The structure of a good story
Any good story must have heroes and villains and insurmountable odds if it is to be entertaining. But it must also follow a basic structure (see Figure 11.1).
1. The lifeblood of any story is a great desire, an overwhelming need, a challenge or significant problem. A keen desire or need drives our behaviours and motivations. Your hero must have a goal. In the case of my train story, the desire was all about wanting desperately to get home early. This is a pretty banal, if perfectly understandable, goal. In business stories you will usually seek to bring to life much bigger goals and aspirations. In the story about ‘Steve’, the safety director, the challenge for me was being brought in to deal with an ineffectual but passionate leader.
2. A protagonist to care about. In my train story this was me, tired at the end of a long week, keen to get home to my loving wife. Could you see me with my feet up sipping at a cold glass of Chardonnay? It could just as well be a young man struggling to pay his way through university, a scientist devoting her life to finding a cure for the disease that killed her father, or a mad inventor obsessed with the idea of making a wind-up engine to power generators in areas without electricity. In the case of the story about ‘Steve’, it was him – someone powerfully motivated by a tragic past.
3. The status quo – about to be interrupted. Every movie or TV show you see will involve people going about their normal lives when, suddenly, fate intervenes to disrupt the status quo. What happens next is all about change. Whether people respond well to the change or fail to meet the challenges it throws up becomes the point of the story. In my case it was the death on the line that was about to cause interminable delays. In the case of the business story, it could be about the arrival of an innovative competitor or a disruptive technology that changes everything. In the case of Steve, the interruption to the status quo was me arriving to give him a good listening to.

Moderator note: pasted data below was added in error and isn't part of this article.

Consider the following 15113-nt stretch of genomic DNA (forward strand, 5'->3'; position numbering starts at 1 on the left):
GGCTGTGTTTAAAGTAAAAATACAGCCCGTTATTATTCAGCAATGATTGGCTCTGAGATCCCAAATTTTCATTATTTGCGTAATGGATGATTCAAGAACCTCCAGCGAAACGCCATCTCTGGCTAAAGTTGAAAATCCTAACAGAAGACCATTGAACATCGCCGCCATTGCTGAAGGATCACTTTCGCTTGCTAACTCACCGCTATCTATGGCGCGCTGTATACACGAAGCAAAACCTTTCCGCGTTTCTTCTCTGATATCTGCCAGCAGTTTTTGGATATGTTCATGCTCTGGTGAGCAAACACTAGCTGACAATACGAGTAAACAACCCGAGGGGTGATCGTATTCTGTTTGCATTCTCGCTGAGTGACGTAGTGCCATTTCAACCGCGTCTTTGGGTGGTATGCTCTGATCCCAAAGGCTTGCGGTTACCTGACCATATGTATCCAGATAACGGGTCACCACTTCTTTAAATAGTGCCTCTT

4. A conflict to resolve, followed by trials and tribulations. Will s/he succeed or will s/he fail? Every memorable story is made by the severity of the obstacles or the insurmountable odds our hero has to overcome. In the case of my railway story, this was me rushing about the station, bashing my arm, forgetting my raincoat, using technology to find my way, but staying resolute in my determination to find the train that would get me home. Going back to the scientist seeking a cure for the disease that killed her father, it could be about her struggle to find funding, and several blind alleys with research that turns up nothing new. For Steve, it was his struggle to deal with his haunted past, which turned him into an aggressive boss.
5. A turning point leading to a resolution. This was me arriving on the final train to find the businesswoman I’d befriended in the seat opposite me, with us both dissolving into laughter at the irony. For the scientist, however, it could be the discovery of the compound that leads to a new medicine that can now save millions of lives. For Steve, it was the realization he could channel his anger and past into a story that could help him achieve his goals.
6. Reflection. Help the audience to understand what they are supposed to get from the story, but don’t be blatant. In my railway story, this was about me and my serene lady friend realizing we had both experienced very different journeys to get to exactly the same point. Whose journey had been the more pleasant? In the case of our scientist, it would be that perseverance and a tireless belief in a cure led to ultimate success. For Steve, it was that even the most personal of experiences could be turned into a story that could change the culture of a whole business.
See? Every story you ever read or hear will have this basic structure.